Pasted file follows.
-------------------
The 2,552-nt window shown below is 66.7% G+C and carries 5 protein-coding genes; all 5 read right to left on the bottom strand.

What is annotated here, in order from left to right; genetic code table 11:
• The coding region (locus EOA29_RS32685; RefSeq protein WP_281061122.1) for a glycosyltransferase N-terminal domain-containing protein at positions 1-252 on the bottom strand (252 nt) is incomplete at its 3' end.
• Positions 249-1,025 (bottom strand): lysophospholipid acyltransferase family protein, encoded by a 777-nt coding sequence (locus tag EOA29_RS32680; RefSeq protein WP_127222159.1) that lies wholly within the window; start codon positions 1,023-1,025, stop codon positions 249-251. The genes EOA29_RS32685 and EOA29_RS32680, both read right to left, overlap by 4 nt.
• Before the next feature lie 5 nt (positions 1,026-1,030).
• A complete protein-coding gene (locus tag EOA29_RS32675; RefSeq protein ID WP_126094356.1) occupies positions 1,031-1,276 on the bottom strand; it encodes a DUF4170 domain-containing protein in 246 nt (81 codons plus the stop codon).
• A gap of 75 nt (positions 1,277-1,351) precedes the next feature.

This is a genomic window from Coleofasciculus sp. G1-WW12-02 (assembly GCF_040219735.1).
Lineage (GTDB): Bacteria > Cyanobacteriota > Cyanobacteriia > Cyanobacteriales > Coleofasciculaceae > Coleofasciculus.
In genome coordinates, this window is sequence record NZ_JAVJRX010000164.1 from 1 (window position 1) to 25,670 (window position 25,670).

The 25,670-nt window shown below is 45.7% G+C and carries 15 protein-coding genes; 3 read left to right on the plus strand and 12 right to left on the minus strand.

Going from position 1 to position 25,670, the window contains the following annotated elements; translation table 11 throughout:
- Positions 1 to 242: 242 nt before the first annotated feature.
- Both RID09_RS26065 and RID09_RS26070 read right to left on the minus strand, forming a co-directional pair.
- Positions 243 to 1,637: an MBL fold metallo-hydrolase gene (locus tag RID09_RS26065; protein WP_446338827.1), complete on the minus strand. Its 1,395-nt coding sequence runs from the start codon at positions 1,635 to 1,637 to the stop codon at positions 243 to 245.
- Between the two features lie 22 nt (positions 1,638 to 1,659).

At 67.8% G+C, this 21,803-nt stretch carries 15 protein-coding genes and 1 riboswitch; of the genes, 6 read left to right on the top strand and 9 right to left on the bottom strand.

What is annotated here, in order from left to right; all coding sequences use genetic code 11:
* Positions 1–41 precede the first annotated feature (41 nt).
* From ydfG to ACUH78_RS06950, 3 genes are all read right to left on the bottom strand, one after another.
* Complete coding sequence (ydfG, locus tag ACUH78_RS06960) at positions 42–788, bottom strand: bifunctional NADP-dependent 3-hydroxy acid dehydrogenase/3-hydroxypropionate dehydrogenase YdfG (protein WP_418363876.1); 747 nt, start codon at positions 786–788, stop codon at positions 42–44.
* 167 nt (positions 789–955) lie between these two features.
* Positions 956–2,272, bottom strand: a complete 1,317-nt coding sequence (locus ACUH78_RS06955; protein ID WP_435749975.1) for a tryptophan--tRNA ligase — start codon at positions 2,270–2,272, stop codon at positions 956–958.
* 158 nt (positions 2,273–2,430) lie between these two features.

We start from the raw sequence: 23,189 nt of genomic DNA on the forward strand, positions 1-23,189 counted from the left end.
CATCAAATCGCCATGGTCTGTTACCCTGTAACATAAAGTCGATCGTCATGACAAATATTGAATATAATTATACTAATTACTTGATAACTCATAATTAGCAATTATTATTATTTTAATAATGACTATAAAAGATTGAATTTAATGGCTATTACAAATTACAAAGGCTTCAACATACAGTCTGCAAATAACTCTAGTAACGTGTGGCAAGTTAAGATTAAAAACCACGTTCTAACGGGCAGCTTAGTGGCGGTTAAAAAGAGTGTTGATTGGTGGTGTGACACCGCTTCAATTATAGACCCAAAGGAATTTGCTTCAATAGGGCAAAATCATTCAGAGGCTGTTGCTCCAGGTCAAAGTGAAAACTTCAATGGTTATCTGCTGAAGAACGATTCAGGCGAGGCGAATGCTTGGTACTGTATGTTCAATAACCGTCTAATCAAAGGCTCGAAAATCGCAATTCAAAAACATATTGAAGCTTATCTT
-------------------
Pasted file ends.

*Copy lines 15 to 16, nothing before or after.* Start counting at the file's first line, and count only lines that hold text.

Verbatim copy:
- Positions 243 to 1,637: an MBL fold metallo-hydrolase gene (locus tag RID09_RS26065; protein WP_446338827.1), complete on the minus strand. Its 1,395-nt coding sequence runs from the start codon at positions 1,635 to 1,637 to the stop codon at positions 243 to 245.
- Between the two features lie 22 nt (positions 1,638 to 1,659).